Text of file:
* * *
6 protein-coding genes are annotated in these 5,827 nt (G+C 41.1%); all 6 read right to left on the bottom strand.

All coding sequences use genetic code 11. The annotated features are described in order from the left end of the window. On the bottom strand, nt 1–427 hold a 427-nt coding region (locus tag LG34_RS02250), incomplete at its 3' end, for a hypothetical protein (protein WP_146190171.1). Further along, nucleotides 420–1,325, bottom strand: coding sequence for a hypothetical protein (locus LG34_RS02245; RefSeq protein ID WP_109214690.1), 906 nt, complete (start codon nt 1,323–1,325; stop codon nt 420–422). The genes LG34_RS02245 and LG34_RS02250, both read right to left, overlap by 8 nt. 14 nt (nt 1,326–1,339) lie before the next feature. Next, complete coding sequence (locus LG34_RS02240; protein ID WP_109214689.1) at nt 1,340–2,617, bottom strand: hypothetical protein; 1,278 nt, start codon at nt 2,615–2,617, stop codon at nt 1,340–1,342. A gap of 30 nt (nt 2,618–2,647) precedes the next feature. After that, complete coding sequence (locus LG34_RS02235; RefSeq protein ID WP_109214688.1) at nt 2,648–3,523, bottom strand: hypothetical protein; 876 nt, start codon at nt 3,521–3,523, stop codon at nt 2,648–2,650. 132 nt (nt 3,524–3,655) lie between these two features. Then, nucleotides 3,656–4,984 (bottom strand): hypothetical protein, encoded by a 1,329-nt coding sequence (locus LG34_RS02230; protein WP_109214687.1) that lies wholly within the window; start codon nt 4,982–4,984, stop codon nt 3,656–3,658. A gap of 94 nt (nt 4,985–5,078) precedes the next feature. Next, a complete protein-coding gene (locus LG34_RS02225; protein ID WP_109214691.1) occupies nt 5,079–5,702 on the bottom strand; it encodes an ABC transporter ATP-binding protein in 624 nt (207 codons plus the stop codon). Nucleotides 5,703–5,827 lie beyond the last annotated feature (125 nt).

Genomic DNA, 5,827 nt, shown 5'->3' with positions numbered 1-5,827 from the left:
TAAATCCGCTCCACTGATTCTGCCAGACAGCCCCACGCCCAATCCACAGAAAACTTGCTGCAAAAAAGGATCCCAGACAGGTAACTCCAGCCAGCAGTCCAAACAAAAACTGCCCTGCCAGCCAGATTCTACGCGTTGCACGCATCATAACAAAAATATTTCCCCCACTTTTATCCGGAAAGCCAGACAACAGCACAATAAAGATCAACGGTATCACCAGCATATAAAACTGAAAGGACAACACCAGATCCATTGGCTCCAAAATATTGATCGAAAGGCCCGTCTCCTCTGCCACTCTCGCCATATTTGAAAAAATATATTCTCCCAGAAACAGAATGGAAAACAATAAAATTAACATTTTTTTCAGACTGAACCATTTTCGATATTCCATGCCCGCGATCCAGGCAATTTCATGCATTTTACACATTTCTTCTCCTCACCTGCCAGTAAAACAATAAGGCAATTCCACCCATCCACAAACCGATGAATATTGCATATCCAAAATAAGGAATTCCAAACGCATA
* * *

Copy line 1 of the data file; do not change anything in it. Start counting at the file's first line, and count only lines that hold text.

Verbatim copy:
6 protein-coding genes are annotated in these 5,827 nt (G+C 41.1%); all 6 read right to left on the bottom strand.